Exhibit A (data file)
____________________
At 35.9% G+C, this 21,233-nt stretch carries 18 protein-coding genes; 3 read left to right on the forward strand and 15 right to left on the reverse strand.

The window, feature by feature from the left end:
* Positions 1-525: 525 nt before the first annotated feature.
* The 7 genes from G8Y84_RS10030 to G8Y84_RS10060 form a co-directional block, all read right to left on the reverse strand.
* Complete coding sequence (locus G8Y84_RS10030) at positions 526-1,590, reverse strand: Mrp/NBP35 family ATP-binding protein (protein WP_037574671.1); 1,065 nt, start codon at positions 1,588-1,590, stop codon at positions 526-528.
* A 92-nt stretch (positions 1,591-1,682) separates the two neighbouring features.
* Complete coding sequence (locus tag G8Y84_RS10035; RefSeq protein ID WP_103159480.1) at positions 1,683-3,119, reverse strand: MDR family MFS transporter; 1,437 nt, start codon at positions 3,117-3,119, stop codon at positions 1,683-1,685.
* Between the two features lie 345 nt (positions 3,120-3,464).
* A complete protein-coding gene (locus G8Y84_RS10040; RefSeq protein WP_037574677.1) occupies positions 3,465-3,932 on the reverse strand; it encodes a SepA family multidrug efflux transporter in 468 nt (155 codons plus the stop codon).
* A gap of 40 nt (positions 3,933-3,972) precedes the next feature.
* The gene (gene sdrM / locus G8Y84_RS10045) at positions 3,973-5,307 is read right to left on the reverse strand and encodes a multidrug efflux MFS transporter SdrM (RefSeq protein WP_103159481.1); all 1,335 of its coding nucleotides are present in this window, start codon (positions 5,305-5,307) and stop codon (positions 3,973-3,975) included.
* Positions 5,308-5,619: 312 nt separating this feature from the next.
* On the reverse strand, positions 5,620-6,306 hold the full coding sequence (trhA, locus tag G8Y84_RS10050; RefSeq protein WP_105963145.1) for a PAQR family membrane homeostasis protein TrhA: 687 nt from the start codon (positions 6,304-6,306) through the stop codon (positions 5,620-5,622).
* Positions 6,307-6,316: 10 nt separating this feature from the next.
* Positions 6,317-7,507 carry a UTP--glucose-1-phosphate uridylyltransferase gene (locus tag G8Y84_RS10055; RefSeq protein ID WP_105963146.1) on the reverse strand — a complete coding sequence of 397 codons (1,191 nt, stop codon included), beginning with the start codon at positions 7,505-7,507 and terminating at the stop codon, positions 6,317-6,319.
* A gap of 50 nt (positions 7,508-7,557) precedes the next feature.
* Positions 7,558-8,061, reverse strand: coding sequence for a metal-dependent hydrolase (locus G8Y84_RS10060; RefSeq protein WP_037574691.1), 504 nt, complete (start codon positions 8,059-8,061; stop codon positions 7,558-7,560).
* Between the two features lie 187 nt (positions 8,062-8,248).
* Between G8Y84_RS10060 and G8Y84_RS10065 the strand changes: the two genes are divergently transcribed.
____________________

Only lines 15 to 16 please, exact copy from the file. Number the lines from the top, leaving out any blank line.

* Positions 6,317-7,507 carry a UTP--glucose-1-phosphate uridylyltransferase gene (locus tag G8Y84_RS10055; RefSeq protein ID WP_105963146.1) on the reverse strand — a complete coding sequence of 397 codons (1,191 nt, stop codon included), beginning with the start codon at positions 7,505-7,507 and terminating at the stop codon, positions 6,317-6,319.
* A gap of 50 nt (positions 7,508-7,557) precedes the next feature.